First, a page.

Friday, October 28, 2011

More North Carolina- the Folk Art Center and the Blue Ridge Parkway

Kris rented a car, which meant that we weren't relying only on the kindness of strangers (who turned into excellent friends) and taxis (which are expensive) and motel shuttles (which were, in the case of our motel, non-existent). Kris also brought her own Garmin, which meant that almost all of the time, we knew where we were going, or at least where we were supposed to turn (except for the evening when the battery died about halfway home, so we had to rely on our own memories as to which exits to take to get back to Hendersonville. It was scary, lemee tellya). That vaguely-digital sounding voice was a great comfort as she repeated *recalculating* over and over (Asheville is confusing, y'all).

But the car and the Garmin, and Kris's bravery in driving unfamiliar roads, meant that we weren't tied to a short leash this time around. We spent one long day at Biltmore (which I love love love) and ate supper at Grove Park Inn (more about which in the Food Post, coming up tomorrow), so on Tuesday, we ventured forth.

 My friend Ann has been trying to get me to visit the Folk Art Center in Asheville since my first trip to North Carolina. I finally did it this time around, and I am so glad I did. The Folk Art Center is run by the Southern Highland Craft Guild. The Folk Art Center is just off the Blue Ridge Parkway, nestled in among the trees and hills. The Gift Shop is full, and I do mean full, of amazing pieces made by local Guild Members. Wood, glass, leather, paper, fabric, glass... weaving, quilting, carving, glass blowing, basketry... jewelry, pottery, ornaments, paintings, prints, clothing... all beautifully made, and all for sale. Kris and I browsed for at least an hour, bemoaning our lack of suitcase room (and funds- these were pieces of art, and priced accordingly). My biggest surprise was that there wasn't a single spindle, or any handspun yarn for sale. Otherwise, all of the handcrafts were amply and beautifully represented.

The upstairs of the center held an amazing quilt display. I am barely an amateur quilter, but I know beauty and technique when I see it. And I saw a lot of it.
 The grounds around the center are lovely too. Kris, who lives in the Pacific Northwest still (in our home town) first noticed the lack of evergreen trees. Even here, in nearly treeless South Dakota, easily 50% of our trees are evergreen. In North Carolina, I would suspect that 99% of the trees were deciduous. We did see this lovely evergreen at the Center- I have no idea what it is, but the ethereal and delicate needles were beautiful.
 I couldn't resist another photo.
 Though the leaves were at least a week past peak, there was still a lot of glorious color.

 So Beautiful.
 Since we were already on the Blue Ridge Parkway, a highway that winds its way along 469 miles of mountain roads in the southern Appalachians in North Carolina and Virginia, we decided to continue on for a bit, just to looky-loo.
 The trees that still held their leaves were amazing. The weather was perfect as well, cloudless skies and 70 degrees. Many motorcyclists agreed with us. The highway hummed with them.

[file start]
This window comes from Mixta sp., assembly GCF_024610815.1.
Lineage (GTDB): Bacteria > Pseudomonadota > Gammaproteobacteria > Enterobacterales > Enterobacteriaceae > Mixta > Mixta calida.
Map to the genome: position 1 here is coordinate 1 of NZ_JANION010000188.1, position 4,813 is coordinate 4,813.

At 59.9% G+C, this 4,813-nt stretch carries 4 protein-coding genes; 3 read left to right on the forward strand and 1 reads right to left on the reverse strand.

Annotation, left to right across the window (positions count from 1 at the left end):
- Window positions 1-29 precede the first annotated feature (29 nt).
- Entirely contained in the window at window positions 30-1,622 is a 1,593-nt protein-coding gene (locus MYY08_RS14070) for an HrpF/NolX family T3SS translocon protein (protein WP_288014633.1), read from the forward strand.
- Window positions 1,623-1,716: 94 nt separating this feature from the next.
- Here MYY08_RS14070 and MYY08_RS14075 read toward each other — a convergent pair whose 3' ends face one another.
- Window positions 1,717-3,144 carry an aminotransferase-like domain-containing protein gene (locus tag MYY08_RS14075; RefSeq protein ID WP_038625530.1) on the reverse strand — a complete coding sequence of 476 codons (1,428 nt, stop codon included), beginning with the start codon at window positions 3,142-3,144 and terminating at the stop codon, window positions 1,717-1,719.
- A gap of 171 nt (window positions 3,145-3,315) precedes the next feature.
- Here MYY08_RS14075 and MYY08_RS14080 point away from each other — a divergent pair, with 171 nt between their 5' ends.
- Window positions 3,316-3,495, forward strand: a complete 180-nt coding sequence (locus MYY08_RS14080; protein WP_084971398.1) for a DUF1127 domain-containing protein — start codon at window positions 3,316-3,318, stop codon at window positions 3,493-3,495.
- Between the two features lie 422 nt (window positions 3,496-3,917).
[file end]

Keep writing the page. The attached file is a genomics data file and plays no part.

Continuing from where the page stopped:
The visitor center had a wonderful display on the Parkway history. That's where we picked up the brochure. Also the book of postcards.
We decided to head to Craggy Gardens, some 28 miles from the visitor center.  The road was two-lane, narrow and winding, with a sensible 40mph speed limit. For most of the distance, the highway threaded among the trees. Take a peek at the cover of the postcard book- that's exactly what we saw. It was breathtakingly beautiful, and every corner, every bend brought a new and amazing scene to view. Unfortunately, those portions also had no places to pull over for photography, so I have to rely on the cover of the postcard book to show you (for some reason, there is no matching postcard of that scene IN the book).
 However, there were several *viewpoints*, where we were able to pull over and stand overlooking the valleys below. The hillsides were absolutely covered with yellow and orange. And red.
 It was incredibly beautiful.
 We climbed steadily and slowly- the 28 mile drive took over an hour, though we did stop frequently. With scenes like this, we had no choice.
 Though the Appalachians are old and low mountains (I grew up in the shadow of the Cascades, so I know from mountains), the grade was still fairly steep. We were over 5,000 feet up when we finally got to Craggy Gardens...
 ...which weren't actual gardens at all. The place was named for the many wild flowers that grow there. I believe the above tree is a Mountain Ash (the berries look like our Mountain Ashes).

Since it was fall, none of the wildflowers were blooming, though we could see the many wild rhododendron plants, which surprised us both. Rhodies thrive in the temperate and very moist soil of Northwest Washington. We did not expect to see them at this altitude, where snow is not at all uncommon.
 The views, as with all of the other views, were spectacular. We were above the general tree line at Craggy Gardens. The only vegetation was scrub and brushes and low trees...
 ...and rhododendrons.
 More beauty.(the photo above, not the one below)

I'm so glad we had the time to explore a bit. Maybe next time, we'll venture even further.

Tomorrow: food, glorious food

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